Although Ernest Gaines has spent much of his adult life in the San Francisco Bay Area, all of his work returns to the setting of his southern Louisiana childhood, with its complicated intersections of African American, Creole, Cajun, and white culture. Gaines was born on the River Lake Plantation in Oscar, Louisiana, in Point Coup Parish, and was raised largely by a disabled great-aunt who later provided the model for his powerful fictional character Miss Jane Pittman. The parish had no black high school, and when Gaines was 15 his mother and stepfather sent for him to join them in Vallejo, California, where he could continue his education. After graduating from high school, he attended a junior college and served in the military before receiving a bachelor’s degree in English from San Francisco State College in 1957.
In college, Gaines began to read voraciously and write his own stories. He was never exposed to black writers, and so his literary models were such white American writers as Ernest Hemingway and William Faulkner, and European writers such as Russian novelist Leo Tolstoy. He decided early, however, to focus his own writing on what he knew—which meant portraying African American culture and language. Gaines published his first short stories in a college literary magazine, where white literary agent Dorothea Oppenheimer noticed them. Oppenheimer helped Gaines obtain a fellowship to Stanford University to study creative writing and a contract with Dial Press that led to his first novel, Catherine Carmier (1964).
Catherine Carmier and Gaines’s second novel, Of Love and Dust (1967), both use interracial relationships as a means of exploring the complexities of racial intolerance and injustice in Louisiana. He explored similar themes in the short story collection Bloodline (1968). Each of these books bolstered his literary reputation, but it was The Autobiography of Miss Jane Pittman (1971) that brought Gaines widespread recognition. In this novel, the eponymous 108-year-old heroine tells her life story in her own words—a life story that follows Miss Jane and her community through slavery, Reconstruction, Jim Crow, and the civil rights movement. The compelling narrative that resulted — still considered Gaines’s masterpiece—became a best-selling book and a successful television movie.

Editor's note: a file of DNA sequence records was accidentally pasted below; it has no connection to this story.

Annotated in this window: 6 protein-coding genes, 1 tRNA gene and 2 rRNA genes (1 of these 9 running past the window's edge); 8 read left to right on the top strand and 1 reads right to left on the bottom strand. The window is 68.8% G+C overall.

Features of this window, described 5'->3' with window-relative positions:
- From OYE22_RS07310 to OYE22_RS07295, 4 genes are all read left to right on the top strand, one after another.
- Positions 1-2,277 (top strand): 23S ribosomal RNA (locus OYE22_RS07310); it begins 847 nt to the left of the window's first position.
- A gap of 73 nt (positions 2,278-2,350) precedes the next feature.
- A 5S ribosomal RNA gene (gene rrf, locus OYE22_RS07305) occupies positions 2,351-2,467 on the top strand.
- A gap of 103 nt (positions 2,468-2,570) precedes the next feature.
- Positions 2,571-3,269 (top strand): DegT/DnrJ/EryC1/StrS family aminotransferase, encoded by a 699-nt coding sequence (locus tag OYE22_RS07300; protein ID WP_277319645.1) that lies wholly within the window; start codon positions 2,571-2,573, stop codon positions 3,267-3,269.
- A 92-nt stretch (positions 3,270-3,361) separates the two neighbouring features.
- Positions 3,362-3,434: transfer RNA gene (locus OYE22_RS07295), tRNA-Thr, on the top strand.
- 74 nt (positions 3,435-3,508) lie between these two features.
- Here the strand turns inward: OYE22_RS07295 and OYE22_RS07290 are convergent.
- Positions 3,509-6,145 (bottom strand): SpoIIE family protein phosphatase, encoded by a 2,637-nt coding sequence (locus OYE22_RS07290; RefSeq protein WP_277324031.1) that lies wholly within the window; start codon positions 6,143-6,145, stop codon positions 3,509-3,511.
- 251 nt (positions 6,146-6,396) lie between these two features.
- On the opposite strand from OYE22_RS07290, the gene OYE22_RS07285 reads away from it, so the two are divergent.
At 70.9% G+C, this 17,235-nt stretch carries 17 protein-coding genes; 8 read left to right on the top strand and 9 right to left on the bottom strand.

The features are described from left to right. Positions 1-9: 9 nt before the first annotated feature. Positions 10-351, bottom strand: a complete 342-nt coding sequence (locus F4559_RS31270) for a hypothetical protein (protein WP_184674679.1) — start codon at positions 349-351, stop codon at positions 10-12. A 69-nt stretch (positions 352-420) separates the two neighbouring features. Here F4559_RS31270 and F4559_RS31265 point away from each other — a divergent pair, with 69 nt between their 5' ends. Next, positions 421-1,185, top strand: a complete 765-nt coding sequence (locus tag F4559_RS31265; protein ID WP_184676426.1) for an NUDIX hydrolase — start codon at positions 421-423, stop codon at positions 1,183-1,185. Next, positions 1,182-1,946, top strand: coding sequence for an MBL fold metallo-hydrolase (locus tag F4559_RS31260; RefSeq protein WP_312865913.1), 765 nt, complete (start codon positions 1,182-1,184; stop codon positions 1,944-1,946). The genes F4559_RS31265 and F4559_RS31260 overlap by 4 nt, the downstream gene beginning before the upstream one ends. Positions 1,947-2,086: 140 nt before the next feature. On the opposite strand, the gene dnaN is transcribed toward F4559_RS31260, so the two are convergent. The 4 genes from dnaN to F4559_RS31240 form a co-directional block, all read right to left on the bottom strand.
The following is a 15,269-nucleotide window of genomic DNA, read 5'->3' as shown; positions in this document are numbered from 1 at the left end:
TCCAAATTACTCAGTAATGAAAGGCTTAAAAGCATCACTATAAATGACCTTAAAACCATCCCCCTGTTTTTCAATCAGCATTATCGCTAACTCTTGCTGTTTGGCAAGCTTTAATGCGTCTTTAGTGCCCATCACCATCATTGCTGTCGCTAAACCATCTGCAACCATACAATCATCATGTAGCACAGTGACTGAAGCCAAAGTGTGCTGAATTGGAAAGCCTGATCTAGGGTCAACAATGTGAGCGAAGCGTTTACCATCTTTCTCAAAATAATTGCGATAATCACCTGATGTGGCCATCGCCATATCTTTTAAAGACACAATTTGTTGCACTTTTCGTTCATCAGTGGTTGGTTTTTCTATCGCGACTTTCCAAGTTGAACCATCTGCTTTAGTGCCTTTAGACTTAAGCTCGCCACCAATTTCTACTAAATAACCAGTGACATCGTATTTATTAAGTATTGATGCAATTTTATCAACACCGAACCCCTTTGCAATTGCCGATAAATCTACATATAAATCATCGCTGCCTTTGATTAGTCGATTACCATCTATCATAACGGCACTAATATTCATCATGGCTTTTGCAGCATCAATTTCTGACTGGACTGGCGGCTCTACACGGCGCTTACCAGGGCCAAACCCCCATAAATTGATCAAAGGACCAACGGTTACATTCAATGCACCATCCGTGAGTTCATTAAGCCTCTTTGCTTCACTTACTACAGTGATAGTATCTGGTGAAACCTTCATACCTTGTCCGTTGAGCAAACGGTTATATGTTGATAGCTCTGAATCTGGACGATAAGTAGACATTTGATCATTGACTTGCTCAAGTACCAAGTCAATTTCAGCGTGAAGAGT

Gaines followed that novel with In My Father’s House (1978), A Gathering of Old Men (1983), and A Lesson Before Dying (1993). Throughout his career, one of Gaines’s hallmarks has been his ability to capture authentic African American voices. Most of his novels and short stories are first-person narratives, and his skill in portraying black speech is felt in every line. Gaines is also applauded for his gift of evoking the Louisiana community he describes — a process he calls “knowing the place, knowing the people.” By doing both successfully, he is able to write about them so convincingly that his readers feel as if they know the place and people too.
This talent proved especially important in The Autobiography of Miss Jane Pittman, which reached an audience of unprecedented breadth. Said one critic, “more than any other single book, this novel helped white Americans understand the personal emotions and the historical events that had produced the civil rights revolution.” Gaines lives in California, but since 1983 has spent part of each year as a professor of English at the University of Southwestern Louisiana in Lafayette.
Contributed By: Lisa Clayton Robinson